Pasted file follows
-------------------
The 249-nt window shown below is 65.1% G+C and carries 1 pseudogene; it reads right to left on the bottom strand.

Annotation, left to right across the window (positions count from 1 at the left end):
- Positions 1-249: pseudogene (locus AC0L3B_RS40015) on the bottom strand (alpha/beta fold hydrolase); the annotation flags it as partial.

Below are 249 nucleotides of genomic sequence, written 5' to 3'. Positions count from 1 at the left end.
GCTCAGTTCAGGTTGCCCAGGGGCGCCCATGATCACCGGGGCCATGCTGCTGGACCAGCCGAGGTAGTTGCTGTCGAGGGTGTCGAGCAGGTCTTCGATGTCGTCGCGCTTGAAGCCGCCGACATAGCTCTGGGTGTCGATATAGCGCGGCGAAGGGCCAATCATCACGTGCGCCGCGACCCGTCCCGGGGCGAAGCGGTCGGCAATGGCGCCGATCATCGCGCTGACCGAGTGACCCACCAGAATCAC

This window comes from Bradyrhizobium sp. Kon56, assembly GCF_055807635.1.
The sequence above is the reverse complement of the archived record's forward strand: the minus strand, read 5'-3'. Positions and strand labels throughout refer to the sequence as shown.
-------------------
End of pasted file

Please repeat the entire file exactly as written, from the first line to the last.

The 249-nt window shown below is 65.1% G+C and carries 1 pseudogene; it reads right to left on the bottom strand.

Annotation, left to right across the window (positions count from 1 at the left end):
- Positions 1-249: pseudogene (locus AC0L3B_RS40015) on the bottom strand (alpha/beta fold hydrolase); the annotation flags it as partial.

Below are 249 nucleotides of genomic sequence, written 5' to 3'. Positions count from 1 at the left end.
GCTCAGTTCAGGTTGCCCAGGGGCGCCCATGATCACCGGGGCCATGCTGCTGGACCAGCCGAGGTAGTTGCTGTCGAGGGTGTCGAGCAGGTCTTCGATGTCGTCGCGCTTGAAGCCGCCGACATAGCTCTGGGTGTCGATATAGCGCGGCGAAGGGCCAATCATCACGTGCGCCGCGACCCGTCCCGGGGCGAAGCGGTCGGCAATGGCGCCGATCATCGCGCTGACCGAGTGACCCACCAGAATCAC

This window comes from Bradyrhizobium sp. Kon56, assembly GCF_055807635.1.
The sequence above is the reverse complement of the archived record's forward strand: the minus strand, read 5'-3'. Positions and strand labels throughout refer to the sequence as shown.